As I keep saying, change is constant; new problems will always arise, so we need change to contend with those problems—new solutions for new problems.  And referendums will always make that difficult.  They’re a political cop-out.  They amount to politicians dodging their responsibility.




The Singularity

It’s the ultimate sci-fi concept.  Those infernal machines keep getting steadily smarter and smarter until, one day, shazaam, they surpass human intelligence and we arrive at “the singularity”—a point in time beyond which, almost by definition, the future is unknowable.

The idea has been popularized by science-fiction writers like Vernor Vinge  and Ray Kurzweil, who rightly point out that such an event would be more than a little disruptive to existing social and economic conditions.  Certainly we’ve seen that kind of disruption already with the effects of the digital revolution on nearly every industry out there.  It may have begun with music, but can you think of any industry now which has not been at least bent out of its former shape, if not turned on its proverbial ear, by the advent of digital technology, whether it be publishing, journalism, travel, entertainment or war?

Scott McIntyre, the CEO of Douglas McIntyre Publishers, the largest independent Canadian publishing house, tried to put the pressure on his industry into perspective during an interview broadcast by the Canadian Broadcasting Corporation on July 21 of 2012.  He repeated the publishing bromide which states that the first book Johannes Guttenberg published, after inventing the printing press, was The Bible.  The second book he published was “a screed on the death of the publishing industry.”  A little perspective on any problem is always a good thing.  Sadly however, proper perspective or not, Douglas McIntyre filed for bankruptcy on October 22 of 2012.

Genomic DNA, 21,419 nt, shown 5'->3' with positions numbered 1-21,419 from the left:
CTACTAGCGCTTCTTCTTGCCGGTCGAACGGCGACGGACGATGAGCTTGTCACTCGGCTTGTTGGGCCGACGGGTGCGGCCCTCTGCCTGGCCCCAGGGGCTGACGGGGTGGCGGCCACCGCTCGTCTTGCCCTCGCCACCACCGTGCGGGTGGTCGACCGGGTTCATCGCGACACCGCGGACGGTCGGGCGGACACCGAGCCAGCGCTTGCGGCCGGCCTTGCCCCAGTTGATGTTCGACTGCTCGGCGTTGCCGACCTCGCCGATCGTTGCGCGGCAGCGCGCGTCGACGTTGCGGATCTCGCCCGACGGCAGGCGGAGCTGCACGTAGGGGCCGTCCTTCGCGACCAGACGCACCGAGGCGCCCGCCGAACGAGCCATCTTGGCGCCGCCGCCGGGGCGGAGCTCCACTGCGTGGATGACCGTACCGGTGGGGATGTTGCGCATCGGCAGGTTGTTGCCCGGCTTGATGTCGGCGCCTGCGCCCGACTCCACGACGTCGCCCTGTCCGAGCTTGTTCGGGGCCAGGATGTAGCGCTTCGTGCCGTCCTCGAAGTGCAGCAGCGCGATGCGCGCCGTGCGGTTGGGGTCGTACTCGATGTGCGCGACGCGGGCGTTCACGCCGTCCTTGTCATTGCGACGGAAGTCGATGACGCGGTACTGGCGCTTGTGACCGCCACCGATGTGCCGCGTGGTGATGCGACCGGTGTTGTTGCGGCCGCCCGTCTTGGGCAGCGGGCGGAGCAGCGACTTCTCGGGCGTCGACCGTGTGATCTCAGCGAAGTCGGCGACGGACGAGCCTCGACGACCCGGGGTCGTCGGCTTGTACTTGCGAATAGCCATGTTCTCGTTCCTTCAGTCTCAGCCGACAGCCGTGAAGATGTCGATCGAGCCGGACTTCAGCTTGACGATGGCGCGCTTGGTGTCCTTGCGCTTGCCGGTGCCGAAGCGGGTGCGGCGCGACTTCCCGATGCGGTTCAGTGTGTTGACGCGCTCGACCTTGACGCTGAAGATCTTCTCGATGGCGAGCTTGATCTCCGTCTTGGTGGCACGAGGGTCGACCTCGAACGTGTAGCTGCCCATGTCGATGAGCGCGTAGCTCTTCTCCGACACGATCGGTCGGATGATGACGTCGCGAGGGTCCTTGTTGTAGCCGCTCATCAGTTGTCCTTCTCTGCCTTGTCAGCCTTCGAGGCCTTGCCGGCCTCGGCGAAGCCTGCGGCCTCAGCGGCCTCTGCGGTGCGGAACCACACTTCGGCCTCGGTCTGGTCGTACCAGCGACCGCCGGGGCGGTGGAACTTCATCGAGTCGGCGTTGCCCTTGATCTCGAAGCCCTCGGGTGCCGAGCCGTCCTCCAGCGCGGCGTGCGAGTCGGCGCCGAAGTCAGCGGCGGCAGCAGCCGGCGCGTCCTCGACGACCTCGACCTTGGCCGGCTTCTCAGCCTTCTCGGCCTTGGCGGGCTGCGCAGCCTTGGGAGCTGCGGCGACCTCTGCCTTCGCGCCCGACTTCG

Kurzweil suggests, in his 2005 book The Singularity Is Near, a scenario of “accelerating returns” on computer technology, whereby computers progressively design new and better computers along an exponential growth curve.  Like humans, computers become self-replicating.  It’s an evolutionary path which, Kurzweil believes, is inevitable.

It all relates back to “Moore’s Law,” the oft-cited axiom which states that the processing power of computer chips doubles every two years.  Intel co-founder Gordon E. Moore provided the basis for the Law back in 1965, and his prediction has proven to be almost supernaturally accurate to date.  It’s interesting to note, however, that Intel itself has predicted that the trajectory may finally end as soon as 2013.  Moore has added that, “It can’t continue forever. The nature of exponentials is that you push them out and eventually disaster happens.”

Computers, I am told, are very near reaching the human brain’s capacity for language recognition.  Can we safely predict from there that, as many have suggested, a computer will nonetheless never be capable of writing, say, King Lear?  I recall a university professor of mine, back in the day, who cast withering aspersion on the prediction that, by the day he was speaking to us, the chess champion of the world would be a computer, reminding us that Boris Spassky currently occupied that seat.  As we all know, the good Professor would be in no position for such easy defamation today, as not only is a computer chess champion of the world, IBM’s ‘Watson’ triumphed over the very best players of the TV quiz show Jeopardy in 2011.

Ray Kurzweil
Ray Kurzweil

Kurzweil’s version of the Singularity is more than the ultimate sci-fi premise; it also represents the ultimate faith in technology.  Kurzweil believes that we will soon be able to achieve immortality via an upload of our bio-techno-enhanced consciousness, that we will be able to revive the dead, so long as we have stored enough information about them before they physically disappeared.  Optimistic seems an inadequate descriptor for this view.  Others have suggested that as computers exceed our intelligence and go on, at the same exponential rate, to become super beings far eclipsing our powers in every capacity, they will come to regard humans as utterly inconsequential, much the way we regard mosquitos—periodically irritating, but a problem easily remedied with a decisive swat.

1) Change is the only constant, and 2) prognosticators of the future are like baseball players at the plate: the very best of them get it right only about a third of the time.  These are the only two axioms that occur to me as reliable when it comes to considering the future.